By: Will Rosenthal

Although many believe that college rankings play a large part in deciding on a college to attend, multiple studies show that these ‘prestigious’ rankings don't matter much to incoming college freshmen at all.

As the holiday season rolls around once again, students from the class of 2016 are beginning to hear back from the colleges that they applied to earlier in the year. If a student is admitted to several different colleges, there are multiple factors to consider when choosing the ‘perfect one.’ Although many believe that college rankings play a large part in deciding on a college to attend, multiple studies show that these ‘prestigious’ rankings don't matter much to incoming college freshmen at all. According to US News’ report on a 2012 survey, a college’s given ranking by any magazine, newspaper, etc., came in eleventh place (out of twenty two) for “reasons for choosing a college based on which factors students said were ‘very important’ in influencing their final selection.*” A college’s academic reputation was the most important factor when choosing a college, followed closely by whether or not the college’s graduates got good jobs. In fact, “A study by The Wall Street Journal surveyed 479 U.S. companies and showed that they prefer state-school graduates over elite private-school graduates for entry-level jobs. In fact, 19 of the top 25 schools these companies mentioned were public, such as Texas A&M University.**”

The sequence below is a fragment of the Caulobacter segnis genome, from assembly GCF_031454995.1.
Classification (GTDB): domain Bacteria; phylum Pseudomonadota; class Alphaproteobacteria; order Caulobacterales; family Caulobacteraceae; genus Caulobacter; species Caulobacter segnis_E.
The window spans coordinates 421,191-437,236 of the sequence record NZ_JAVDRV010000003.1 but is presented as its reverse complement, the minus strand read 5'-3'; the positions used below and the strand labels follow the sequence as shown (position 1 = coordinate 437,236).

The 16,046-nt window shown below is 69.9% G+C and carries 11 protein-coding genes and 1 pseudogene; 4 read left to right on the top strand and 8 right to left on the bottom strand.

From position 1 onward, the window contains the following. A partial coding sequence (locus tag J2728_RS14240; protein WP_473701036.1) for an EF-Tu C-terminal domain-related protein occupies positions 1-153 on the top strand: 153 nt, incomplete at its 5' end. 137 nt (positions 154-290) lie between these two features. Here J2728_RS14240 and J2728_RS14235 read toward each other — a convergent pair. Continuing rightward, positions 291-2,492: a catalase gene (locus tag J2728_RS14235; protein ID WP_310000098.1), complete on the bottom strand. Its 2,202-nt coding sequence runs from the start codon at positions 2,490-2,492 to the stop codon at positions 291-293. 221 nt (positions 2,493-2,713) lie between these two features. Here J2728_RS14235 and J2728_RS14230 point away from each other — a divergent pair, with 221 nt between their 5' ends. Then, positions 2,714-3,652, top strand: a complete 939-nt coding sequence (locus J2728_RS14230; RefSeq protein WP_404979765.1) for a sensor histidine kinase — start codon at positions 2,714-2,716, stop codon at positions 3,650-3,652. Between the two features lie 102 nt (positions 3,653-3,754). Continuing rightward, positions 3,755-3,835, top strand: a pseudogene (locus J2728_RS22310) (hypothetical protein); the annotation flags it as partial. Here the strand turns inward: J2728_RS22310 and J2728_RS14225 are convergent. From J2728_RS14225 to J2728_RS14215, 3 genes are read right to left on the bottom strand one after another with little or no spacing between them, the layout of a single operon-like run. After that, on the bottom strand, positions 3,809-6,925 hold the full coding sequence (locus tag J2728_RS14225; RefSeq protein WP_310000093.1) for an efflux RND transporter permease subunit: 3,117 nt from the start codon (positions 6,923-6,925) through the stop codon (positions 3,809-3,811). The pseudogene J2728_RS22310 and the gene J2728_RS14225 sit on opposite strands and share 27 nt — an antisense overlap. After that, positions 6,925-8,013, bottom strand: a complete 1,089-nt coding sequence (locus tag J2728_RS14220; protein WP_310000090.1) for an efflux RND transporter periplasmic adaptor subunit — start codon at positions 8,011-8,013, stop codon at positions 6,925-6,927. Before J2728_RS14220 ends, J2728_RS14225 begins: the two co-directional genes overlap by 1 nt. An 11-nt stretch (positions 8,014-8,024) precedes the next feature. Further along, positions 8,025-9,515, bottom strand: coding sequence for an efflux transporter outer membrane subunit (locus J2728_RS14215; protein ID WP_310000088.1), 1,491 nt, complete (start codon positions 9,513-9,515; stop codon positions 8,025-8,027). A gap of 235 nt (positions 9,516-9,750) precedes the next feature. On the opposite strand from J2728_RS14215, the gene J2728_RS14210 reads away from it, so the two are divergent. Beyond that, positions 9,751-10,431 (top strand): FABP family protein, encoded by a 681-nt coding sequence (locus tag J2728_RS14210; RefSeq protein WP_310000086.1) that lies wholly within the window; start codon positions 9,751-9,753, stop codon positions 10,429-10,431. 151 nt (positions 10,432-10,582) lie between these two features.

One problem that can be attributed with attending a highly ranked school is the cost. At first, the idea of attending a highly ranked (Ivy League) school can be attractive. However, many times, college students will need to borrow large sums of money to be able to successfully pay tuition, and it becomes difficult to be able to pay back student loans. Also, a student who attends a less expensive public college that may not be highly ranked can have just as good of an education as one who attends a highly ranked, but pricey private college.

All in all, making a decision on which college to attend is not a decision to be rushed, nor taken lightly, with much research needing to be done. Ultimately, making a final selection should be done after considering many factors, both factors which promote the college’s academic reputation, as well as ones that show that students will have continued success after graduating.

*http://www.usnews.com/education/blogs/college-rankings-blog/2011/01/27/students-say-rankings-arent-most-important-factor-in-college-decision

** http://college.usatoday.com/2012/11/29/should-college-rankings-matter/